As datacom link speeds approach 100 Gb/s per lane, higher complexity modulation formats such as PAM-4, PAM-8, and discrete multi-tone (DMT) have become favored by some despite their frequent need for forward-error correction (FEC) adding unnecessary latency. In this talk, we will describe a new optical-domain equalization scheme that leverages photonic integration to extend bandwidth without adding latency. We will describe our work using an IC-driven segmented electrode Mach Zehnder modulator that exploits this unique feed-forward equalization to generate 60-Gb/s on-off keyed (OOK) non-return-to-zero (NRZ) transmission with BER < 10-12. The approach can deliver high link bandwidths with ultra-low latencies.
Silicon photonics is rapidly becoming the key enabler for meeting the future data speed and volume required by the Internet of Things. A stable manufacturing process is needed to deliver cost and yield expectations to the technology marketplace. We present the key challenges and technical results from both 200mm and 300mm facilities for a silicon photonics fabrication process which includes monolithic integration with CMOS. This includes waveguide patterning, optical proximity correction for photonic devices, silicon thickness uniformity and thick material patterning for passive fiber to waveguide alignment. The device and process metrics show that the transfer of the silicon photonics process from 200mm to 300mm will provide a stable high volume manufacturing platform for silicon photonics designs.
Parallel-coupled dual racetrack micro-resonator structures have potential applications for quadrature amplitude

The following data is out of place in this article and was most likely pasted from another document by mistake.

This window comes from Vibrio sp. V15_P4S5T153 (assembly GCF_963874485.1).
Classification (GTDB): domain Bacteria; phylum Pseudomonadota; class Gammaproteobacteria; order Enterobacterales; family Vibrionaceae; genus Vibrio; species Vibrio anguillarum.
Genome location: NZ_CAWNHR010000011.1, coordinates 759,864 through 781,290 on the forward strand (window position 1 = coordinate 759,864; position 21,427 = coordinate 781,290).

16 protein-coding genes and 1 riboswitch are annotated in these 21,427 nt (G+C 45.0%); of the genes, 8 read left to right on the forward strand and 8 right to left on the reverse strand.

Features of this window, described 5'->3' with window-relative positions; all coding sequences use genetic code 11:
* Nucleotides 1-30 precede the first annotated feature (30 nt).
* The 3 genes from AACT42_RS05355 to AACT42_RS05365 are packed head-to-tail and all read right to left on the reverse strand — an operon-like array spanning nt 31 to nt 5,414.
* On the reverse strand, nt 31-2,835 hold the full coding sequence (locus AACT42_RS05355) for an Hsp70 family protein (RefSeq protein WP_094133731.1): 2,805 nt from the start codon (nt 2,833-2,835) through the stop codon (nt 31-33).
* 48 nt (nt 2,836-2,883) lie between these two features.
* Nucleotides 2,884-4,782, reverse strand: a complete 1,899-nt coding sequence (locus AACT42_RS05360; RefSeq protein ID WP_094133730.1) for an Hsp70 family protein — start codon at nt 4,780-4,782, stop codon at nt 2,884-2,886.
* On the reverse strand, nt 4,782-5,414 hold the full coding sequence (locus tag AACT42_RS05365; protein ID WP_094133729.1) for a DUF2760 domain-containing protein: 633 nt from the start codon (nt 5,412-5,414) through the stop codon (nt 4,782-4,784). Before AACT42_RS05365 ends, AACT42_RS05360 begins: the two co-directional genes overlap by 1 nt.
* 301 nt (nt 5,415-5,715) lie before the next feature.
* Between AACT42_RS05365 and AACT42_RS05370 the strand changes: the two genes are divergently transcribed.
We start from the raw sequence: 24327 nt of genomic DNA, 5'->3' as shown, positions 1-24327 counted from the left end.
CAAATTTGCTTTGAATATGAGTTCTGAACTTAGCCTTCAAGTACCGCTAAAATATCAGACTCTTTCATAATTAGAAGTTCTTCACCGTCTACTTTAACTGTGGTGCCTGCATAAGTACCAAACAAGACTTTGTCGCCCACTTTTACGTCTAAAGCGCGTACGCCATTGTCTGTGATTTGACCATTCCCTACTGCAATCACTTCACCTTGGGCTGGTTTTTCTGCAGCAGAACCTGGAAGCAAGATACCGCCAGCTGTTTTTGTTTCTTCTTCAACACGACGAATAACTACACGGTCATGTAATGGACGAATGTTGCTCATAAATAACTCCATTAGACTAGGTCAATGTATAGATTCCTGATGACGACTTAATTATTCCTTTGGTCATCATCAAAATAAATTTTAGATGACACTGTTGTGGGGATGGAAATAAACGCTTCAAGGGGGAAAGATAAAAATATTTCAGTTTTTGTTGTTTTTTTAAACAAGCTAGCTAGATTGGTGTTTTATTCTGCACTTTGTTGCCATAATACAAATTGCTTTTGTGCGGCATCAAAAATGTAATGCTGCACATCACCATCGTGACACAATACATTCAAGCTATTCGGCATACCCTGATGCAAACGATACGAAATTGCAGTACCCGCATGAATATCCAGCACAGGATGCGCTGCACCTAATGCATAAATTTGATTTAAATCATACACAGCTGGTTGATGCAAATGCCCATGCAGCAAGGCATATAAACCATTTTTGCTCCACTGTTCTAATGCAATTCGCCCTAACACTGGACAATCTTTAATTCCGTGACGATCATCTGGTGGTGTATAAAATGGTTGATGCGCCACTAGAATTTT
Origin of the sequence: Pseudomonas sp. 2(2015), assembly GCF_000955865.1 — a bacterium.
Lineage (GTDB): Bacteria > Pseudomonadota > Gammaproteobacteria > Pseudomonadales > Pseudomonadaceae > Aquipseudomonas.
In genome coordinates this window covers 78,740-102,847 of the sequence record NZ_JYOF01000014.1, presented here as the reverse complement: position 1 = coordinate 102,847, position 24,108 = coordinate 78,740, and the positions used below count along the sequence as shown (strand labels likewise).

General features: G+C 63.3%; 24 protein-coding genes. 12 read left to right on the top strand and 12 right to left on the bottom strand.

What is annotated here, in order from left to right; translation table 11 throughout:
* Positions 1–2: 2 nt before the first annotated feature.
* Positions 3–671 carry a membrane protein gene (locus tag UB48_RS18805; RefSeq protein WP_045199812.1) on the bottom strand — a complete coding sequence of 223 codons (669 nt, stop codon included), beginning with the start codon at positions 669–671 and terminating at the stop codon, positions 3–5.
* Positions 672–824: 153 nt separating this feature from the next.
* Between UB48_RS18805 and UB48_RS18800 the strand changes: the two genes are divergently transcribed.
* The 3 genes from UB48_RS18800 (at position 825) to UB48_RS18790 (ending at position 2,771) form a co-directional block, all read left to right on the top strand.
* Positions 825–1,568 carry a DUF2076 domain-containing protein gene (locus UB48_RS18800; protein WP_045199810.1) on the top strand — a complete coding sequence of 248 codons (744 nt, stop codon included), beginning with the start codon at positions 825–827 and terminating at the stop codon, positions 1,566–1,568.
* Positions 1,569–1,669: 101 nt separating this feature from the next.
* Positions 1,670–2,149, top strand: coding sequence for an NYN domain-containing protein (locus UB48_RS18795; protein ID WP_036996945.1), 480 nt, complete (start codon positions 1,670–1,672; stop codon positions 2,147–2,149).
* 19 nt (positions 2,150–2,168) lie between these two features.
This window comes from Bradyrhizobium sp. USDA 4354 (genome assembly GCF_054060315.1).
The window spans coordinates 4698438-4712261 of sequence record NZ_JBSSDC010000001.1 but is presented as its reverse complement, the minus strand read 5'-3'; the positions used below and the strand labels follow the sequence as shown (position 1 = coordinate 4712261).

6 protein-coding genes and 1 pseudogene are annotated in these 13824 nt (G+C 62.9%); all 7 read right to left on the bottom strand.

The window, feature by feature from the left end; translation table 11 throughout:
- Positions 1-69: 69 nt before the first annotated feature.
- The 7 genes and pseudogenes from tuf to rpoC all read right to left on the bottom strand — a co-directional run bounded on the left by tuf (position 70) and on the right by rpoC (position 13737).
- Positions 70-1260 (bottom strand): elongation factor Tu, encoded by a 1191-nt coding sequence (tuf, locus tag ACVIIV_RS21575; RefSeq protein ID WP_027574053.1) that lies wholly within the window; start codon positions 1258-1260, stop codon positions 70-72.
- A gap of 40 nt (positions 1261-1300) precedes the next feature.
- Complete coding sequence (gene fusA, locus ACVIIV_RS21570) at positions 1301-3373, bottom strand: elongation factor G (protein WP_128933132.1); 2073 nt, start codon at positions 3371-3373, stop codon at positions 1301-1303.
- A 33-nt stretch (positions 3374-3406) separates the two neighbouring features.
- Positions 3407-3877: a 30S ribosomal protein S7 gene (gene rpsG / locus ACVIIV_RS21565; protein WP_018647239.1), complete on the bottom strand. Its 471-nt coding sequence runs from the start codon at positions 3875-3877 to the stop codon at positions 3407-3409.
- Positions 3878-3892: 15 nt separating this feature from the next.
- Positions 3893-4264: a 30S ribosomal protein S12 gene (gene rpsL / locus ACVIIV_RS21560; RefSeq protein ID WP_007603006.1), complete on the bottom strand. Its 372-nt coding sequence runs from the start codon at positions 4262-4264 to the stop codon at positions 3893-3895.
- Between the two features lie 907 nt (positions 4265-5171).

modulation. Fabrication of parallel-coupled dual racetrack silicon micro-resonators was conducted, while overcoming
for some barriers to fabrication. Fabrication process limitations and design considerations are discussed. Fabrication
results are presented. Some barriers to fabrication include stitching and overdosing in electron beam lithography. A
multi-input and output test bed with optical and electrical control was necessary for device characterization. The
characterization of the fabricated devices is presented, along with the related procedures. Some of the tests performed are
wavelength scans and top surface scans.
Integrating electronic and photonic functions onto a single silicon-based chip using techniques compatible with mass-production
CMOS electronics will enable new design paradigms for existing system architectures and open new
opportunities for electro-optic applications with the potential to dramatically change the management, cost, footprint,
weight, and power consumption of today's communication systems. While broadband analog system applications
represent a smaller volume market than that for digital data transmission, there are significant deployments of analog
electro-optic systems for commercial and military applications. Broadband linear modulation is a critical building block
in optical analog signal processing and also could have significant applications in digital communication systems.
Recently, broadband electro-optic modulators on a silicon platform have been demonstrated based on the plasma
dispersion effect. The use of the plasma dispersion effect within a CMOS compatible waveguide creates new challenges
and opportunities for analog signal processing since the index and
propagation loss change within the waveguide during
modulation. We will review the current status of silicon-based electrooptic modulators and also linearization techniques
for optical modulation.